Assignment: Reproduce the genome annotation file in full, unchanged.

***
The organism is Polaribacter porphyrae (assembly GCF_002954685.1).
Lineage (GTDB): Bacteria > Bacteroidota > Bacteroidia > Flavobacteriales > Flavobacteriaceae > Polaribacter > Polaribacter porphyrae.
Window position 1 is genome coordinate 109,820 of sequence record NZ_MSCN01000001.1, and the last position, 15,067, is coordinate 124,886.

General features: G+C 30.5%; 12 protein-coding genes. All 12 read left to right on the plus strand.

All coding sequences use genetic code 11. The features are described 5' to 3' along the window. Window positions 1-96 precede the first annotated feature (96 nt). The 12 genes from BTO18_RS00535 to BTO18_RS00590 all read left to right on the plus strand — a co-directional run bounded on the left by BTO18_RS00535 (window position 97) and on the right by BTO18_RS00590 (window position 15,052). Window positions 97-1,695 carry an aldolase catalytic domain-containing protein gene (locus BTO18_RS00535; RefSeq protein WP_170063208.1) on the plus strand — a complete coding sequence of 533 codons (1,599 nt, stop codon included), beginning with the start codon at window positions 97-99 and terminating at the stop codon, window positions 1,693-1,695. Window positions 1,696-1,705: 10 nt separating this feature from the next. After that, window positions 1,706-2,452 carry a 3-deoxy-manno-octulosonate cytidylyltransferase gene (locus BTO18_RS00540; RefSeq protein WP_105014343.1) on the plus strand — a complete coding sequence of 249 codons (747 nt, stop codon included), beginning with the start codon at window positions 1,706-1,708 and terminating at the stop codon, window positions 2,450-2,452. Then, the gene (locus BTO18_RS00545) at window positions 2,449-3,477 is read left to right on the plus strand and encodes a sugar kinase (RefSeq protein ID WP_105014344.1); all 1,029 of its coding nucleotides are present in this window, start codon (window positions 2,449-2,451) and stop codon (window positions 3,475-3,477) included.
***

The organism is Polaribacter porphyrae (assembly GCF_002954685.1).
Lineage (GTDB): Bacteria > Bacteroidota > Bacteroidia > Flavobacteriales > Flavobacteriaceae > Polaribacter > Polaribacter porphyrae.
Window position 1 is genome coordinate 109,820 of sequence record NZ_MSCN01000001.1, and the last position, 15,067, is coordinate 124,886.

General features: G+C 30.5%; 12 protein-coding genes. All 12 read left to right on the plus strand.

All coding sequences use genetic code 11. The features are described 5' to 3' along the window. Window positions 1-96 precede the first annotated feature (96 nt). The 12 genes from BTO18_RS00535 to BTO18_RS00590 all read left to right on the plus strand — a co-directional run bounded on the left by BTO18_RS00535 (window position 97) and on the right by BTO18_RS00590 (window position 15,052). Window positions 97-1,695 carry an aldolase catalytic domain-containing protein gene (locus BTO18_RS00535; RefSeq protein WP_170063208.1) on the plus strand — a complete coding sequence of 533 codons (1,599 nt, stop codon included), beginning with the start codon at window positions 97-99 and terminating at the stop codon, window positions 1,693-1,695. Window positions 1,696-1,705: 10 nt separating this feature from the next. After that, window positions 1,706-2,452 carry a 3-deoxy-manno-octulosonate cytidylyltransferase gene (locus BTO18_RS00540; RefSeq protein WP_105014343.1) on the plus strand — a complete coding sequence of 249 codons (747 nt, stop codon included), beginning with the start codon at window positions 1,706-1,708 and terminating at the stop codon, window positions 2,450-2,452. Then, the gene (locus BTO18_RS00545) at window positions 2,449-3,477 is read left to right on the plus strand and encodes a sugar kinase (RefSeq protein ID WP_105014344.1); all 1,029 of its coding nucleotides are present in this window, start codon (window positions 2,449-2,451) and stop codon (window positions 3,475-3,477) included.